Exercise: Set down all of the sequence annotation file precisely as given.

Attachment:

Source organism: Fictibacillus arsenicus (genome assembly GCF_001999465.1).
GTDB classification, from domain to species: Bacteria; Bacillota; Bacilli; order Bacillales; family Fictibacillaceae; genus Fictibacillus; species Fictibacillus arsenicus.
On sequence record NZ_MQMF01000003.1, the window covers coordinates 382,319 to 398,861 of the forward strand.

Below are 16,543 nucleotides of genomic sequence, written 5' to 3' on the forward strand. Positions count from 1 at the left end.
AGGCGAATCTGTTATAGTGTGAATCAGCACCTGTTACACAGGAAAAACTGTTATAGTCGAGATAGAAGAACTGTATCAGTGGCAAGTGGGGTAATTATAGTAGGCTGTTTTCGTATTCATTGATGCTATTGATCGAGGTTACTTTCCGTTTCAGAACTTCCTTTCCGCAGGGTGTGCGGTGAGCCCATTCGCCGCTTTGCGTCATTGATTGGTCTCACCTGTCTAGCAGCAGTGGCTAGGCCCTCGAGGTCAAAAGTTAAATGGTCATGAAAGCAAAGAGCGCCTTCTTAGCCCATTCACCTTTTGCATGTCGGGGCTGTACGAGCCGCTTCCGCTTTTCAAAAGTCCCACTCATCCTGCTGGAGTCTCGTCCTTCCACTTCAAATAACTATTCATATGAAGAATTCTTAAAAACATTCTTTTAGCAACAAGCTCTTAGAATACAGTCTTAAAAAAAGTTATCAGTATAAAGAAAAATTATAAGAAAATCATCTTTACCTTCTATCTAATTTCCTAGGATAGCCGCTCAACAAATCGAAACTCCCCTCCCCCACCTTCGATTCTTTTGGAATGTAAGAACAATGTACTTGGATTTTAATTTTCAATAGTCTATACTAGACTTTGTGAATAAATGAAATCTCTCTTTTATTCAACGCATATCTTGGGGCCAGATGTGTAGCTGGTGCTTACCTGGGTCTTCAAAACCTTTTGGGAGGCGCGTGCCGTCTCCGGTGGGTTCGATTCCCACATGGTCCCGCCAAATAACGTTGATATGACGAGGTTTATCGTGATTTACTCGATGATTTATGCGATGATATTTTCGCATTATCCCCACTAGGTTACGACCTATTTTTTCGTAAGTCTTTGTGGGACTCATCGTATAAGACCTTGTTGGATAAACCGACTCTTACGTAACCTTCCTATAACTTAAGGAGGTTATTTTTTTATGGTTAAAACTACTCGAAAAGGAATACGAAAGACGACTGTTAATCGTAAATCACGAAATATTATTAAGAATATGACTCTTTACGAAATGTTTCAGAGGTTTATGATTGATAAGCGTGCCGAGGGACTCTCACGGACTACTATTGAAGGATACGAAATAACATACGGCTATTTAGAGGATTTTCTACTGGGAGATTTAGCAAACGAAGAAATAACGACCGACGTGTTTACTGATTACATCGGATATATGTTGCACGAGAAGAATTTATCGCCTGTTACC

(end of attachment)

Source organism: Fictibacillus arsenicus (genome assembly GCF_001999465.1).
GTDB classification, from domain to species: Bacteria; Bacillota; Bacilli; order Bacillales; family Fictibacillaceae; genus Fictibacillus; species Fictibacillus arsenicus.
On sequence record NZ_MQMF01000003.1, the window covers coordinates 382,319 to 398,861 of the forward strand.

Below are 16,543 nucleotides of genomic sequence, written 5' to 3' on the forward strand. Positions count from 1 at the left end.
AGGCGAATCTGTTATAGTGTGAATCAGCACCTGTTACACAGGAAAAACTGTTATAGTCGAGATAGAAGAACTGTATCAGTGGCAAGTGGGGTAATTATAGTAGGCTGTTTTCGTATTCATTGATGCTATTGATCGAGGTTACTTTCCGTTTCAGAACTTCCTTTCCGCAGGGTGTGCGGTGAGCCCATTCGCCGCTTTGCGTCATTGATTGGTCTCACCTGTCTAGCAGCAGTGGCTAGGCCCTCGAGGTCAAAAGTTAAATGGTCATGAAAGCAAAGAGCGCCTTCTTAGCCCATTCACCTTTTGCATGTCGGGGCTGTACGAGCCGCTTCCGCTTTTCAAAAGTCCCACTCATCCTGCTGGAGTCTCGTCCTTCCACTTCAAATAACTATTCATATGAAGAATTCTTAAAAACATTCTTTTAGCAACAAGCTCTTAGAATACAGTCTTAAAAAAAGTTATCAGTATAAAGAAAAATTATAAGAAAATCATCTTTACCTTCTATCTAATTTCCTAGGATAGCCGCTCAACAAATCGAAACTCCCCTCCCCCACCTTCGATTCTTTTGGAATGTAAGAACAATGTACTTGGATTTTAATTTTCAATAGTCTATACTAGACTTTGTGAATAAATGAAATCTCTCTTTTATTCAACGCATATCTTGGGGCCAGATGTGTAGCTGGTGCTTACCTGGGTCTTCAAAACCTTTTGGGAGGCGCGTGCCGTCTCCGGTGGGTTCGATTCCCACATGGTCCCGCCAAATAACGTTGATATGACGAGGTTTATCGTGATTTACTCGATGATTTATGCGATGATATTTTCGCATTATCCCCACTAGGTTACGACCTATTTTTTCGTAAGTCTTTGTGGGACTCATCGTATAAGACCTTGTTGGATAAACCGACTCTTACGTAACCTTCCTATAACTTAAGGAGGTTATTTTTTTATGGTTAAAACTACTCGAAAAGGAATACGAAAGACGACTGTTAATCGTAAATCACGAAATATTATTAAGAATATGACTCTTTACGAAATGTTTCAGAGGTTTATGATTGATAAGCGTGCCGAGGGACTCTCACGGACTACTATTGAAGGATACGAAATAACATACGGCTATTTAGAGGATTTTCTACTGGGAGATTTAGCAAACGAAGAAATAACGACCGACGTGTTTACTGATTACATCGGATATATGTTGCACGAGAAGAATTTATCGCCTGTTACC